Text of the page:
Accelerated calving of the Jakobshaven ice stream in Greenland is caused by heat from warmed waters from Labrador Sea that could be cooled
Loss of ice mass from Greenland glacial ice streams has been accelerating, apparently mainly as a result of heat transfer from the warming ocean waters in the fjords into which the ice streams flow. The warmed waters tend to be coming in up to a few hundred meters below the surface, with fresher (so less dense) relatively cold waters (containing glacial melt water) flowing out above.
To slow the rate of heating of the ocean-ice stream interface, this proposal seeks to evaluate several approaches that might be used so that the loss of ice mass from Greenland can be reduced. Among others (and further ideas would be sought and evaluated), the approaches that would seem worthy of investigation for use alone or in combination would seem to be:
A. Actions that would attempt to counter the loss of duration of sea ice cover that is occurring in, and so uptake of heat by the waters of, Baffin Bay, Davis Strait, and the Labrador Sea. This might be accomplished by, for example, brightening marine stratus clouds over this region during the summer by injection of cloud condensation nuclei; using ice breakers to break up the sea ice in fall and winter so as to increase loss of ocean heat via IR radiation from the surface; injection of bubbles from ships or deployment of reflective objects to enhance surface albedo, or via other means.
B. To reduce the flow of warmed (say 2 C) waters that flow into the fjords and transfer their heat to the face of the ice stream or heat it from below. Approaches to reducing this heat flow might include using wind- or wave-powered pumps to vertically mix overlying cold waters with underlying warmer waters in the inflow areas to the fjords; and/or creating an underwater weir at the inflow to the fjord that would act as a dam to the denser underlying waters while below the depth that would be pushed out of the way by the outward-moving icebergs (e.g., such a weir might be created by piling up large Kevlar bags filled with nearby sediment)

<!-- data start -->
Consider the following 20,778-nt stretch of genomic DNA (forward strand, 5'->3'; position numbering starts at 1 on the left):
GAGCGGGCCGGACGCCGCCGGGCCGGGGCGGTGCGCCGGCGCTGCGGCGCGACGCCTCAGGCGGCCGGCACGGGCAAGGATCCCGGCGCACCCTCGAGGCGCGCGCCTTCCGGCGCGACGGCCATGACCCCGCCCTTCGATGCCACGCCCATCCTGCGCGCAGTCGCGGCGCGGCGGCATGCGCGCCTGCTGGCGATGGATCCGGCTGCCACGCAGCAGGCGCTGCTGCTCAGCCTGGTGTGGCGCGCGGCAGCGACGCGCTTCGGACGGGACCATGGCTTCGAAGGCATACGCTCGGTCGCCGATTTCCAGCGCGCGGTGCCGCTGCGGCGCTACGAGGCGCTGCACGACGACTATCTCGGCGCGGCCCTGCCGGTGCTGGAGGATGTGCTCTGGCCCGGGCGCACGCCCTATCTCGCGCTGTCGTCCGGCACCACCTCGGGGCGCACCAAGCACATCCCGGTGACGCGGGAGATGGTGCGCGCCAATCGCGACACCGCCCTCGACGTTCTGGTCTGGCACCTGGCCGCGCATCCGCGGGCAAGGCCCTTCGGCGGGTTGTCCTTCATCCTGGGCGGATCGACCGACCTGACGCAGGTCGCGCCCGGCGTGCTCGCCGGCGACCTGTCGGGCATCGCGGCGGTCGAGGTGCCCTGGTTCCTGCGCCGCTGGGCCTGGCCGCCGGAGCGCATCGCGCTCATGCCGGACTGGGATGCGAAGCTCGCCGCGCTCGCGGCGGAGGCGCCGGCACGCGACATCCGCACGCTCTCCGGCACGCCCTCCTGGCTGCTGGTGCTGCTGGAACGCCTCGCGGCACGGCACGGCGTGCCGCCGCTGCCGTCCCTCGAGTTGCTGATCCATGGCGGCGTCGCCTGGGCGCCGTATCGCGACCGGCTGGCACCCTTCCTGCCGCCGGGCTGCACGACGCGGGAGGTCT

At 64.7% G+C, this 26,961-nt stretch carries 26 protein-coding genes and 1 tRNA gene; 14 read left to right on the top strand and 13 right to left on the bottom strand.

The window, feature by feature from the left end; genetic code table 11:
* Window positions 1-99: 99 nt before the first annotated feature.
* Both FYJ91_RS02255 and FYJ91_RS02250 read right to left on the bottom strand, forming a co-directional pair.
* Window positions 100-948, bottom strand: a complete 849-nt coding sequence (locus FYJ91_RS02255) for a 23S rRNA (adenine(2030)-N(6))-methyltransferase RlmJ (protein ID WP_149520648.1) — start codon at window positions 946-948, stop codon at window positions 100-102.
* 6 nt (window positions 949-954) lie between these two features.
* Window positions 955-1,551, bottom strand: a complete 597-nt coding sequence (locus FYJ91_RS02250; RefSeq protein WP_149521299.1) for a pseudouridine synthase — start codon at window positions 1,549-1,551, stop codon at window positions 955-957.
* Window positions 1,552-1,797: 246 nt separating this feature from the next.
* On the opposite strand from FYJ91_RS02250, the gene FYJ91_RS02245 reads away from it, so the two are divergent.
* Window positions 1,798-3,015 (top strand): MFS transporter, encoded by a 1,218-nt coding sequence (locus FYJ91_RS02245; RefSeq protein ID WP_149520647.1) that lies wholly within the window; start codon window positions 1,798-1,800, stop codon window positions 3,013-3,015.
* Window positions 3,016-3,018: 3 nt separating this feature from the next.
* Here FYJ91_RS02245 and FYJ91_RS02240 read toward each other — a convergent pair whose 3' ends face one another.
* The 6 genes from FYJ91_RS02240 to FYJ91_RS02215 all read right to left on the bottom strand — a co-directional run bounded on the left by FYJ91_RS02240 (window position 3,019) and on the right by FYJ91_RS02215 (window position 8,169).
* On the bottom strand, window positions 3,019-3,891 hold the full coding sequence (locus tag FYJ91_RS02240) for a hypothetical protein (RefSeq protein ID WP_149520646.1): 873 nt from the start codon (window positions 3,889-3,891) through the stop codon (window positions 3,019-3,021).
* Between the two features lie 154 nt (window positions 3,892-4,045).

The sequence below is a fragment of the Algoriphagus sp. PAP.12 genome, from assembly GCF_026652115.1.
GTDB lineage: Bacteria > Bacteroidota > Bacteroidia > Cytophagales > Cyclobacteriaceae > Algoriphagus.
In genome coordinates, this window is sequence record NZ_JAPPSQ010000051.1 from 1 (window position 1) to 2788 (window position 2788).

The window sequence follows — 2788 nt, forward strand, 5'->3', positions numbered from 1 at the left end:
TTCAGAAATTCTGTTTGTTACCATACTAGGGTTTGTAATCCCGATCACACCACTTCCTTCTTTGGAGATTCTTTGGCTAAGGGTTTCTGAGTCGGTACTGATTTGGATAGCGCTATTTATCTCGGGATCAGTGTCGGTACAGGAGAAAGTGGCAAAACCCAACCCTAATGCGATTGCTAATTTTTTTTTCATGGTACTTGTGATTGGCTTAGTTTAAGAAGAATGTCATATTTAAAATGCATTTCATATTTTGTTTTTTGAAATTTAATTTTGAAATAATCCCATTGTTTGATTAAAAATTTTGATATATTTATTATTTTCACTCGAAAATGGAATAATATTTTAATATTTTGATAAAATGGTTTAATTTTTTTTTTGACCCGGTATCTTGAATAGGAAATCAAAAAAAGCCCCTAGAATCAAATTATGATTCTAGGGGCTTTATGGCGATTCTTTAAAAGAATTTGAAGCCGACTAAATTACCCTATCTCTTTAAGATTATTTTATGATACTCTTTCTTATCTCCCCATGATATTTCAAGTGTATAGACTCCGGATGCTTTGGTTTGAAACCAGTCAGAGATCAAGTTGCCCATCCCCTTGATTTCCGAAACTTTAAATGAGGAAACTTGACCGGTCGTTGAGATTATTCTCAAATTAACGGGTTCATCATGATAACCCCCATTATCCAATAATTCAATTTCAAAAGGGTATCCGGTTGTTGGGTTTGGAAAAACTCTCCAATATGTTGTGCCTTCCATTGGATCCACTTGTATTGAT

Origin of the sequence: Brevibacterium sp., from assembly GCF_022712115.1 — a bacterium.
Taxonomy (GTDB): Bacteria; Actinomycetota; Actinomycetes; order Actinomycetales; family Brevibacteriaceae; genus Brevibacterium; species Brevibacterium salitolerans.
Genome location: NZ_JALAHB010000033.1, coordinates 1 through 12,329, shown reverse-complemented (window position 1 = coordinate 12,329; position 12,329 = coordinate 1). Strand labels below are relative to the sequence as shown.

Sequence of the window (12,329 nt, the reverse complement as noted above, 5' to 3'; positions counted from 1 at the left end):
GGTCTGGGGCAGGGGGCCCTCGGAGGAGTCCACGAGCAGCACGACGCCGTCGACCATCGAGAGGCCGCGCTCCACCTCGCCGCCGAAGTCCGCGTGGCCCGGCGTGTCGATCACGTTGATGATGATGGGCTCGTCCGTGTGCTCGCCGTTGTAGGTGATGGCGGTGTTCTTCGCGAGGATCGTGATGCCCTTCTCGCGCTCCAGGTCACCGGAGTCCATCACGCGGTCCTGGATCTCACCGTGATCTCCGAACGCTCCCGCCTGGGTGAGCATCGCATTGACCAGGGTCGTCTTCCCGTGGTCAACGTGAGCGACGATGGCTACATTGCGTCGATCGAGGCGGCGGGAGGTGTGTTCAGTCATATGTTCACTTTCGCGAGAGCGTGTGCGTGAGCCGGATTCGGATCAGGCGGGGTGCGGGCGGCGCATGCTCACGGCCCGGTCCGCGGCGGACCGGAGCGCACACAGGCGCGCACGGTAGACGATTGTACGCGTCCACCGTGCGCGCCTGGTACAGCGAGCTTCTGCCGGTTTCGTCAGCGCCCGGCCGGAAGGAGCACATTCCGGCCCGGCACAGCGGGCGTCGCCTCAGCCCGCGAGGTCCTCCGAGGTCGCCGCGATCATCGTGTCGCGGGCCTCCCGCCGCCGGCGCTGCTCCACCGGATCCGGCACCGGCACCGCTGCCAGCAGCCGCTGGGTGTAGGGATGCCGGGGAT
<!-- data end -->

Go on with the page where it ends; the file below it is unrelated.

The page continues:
Category of the action
What actions do you propose?
The proposal is to carry out a research program that would evaluate the potential for such an approach to significantly reduce the flow of heat from the adjacent water bodies that is reaching the face of the glacial streams and thus contributing to accelerated calving. With the potential that the Greenland ice sheet could contribute significantly to global sea level rise over the 21st century and beyond, exploring all possibilities for slowing the loss of ice mass would seem to be an appropriate area of study. Recognizing that the relatively dim prospect of limiting warming at the global scale and the low likelihood of any near-term global-scale geoengineering that would be sufficient to slow loss of ice mass from Greenland, it would seem well worth exploring regional options.
Simultaneously, it might well be productive to also have the project consider whether the indicated approaches or others that might be suggested might be applicable to slowing the loss from ice streams and glacial faces draining the Antarctic Ice Sheet as well as the Greenland Ice Sheet. Given the very large potential rise in sea level and coastal damage and prospects that lie ahead, exploration of all potential approaches would seem to be desireable.
Who will take these actions?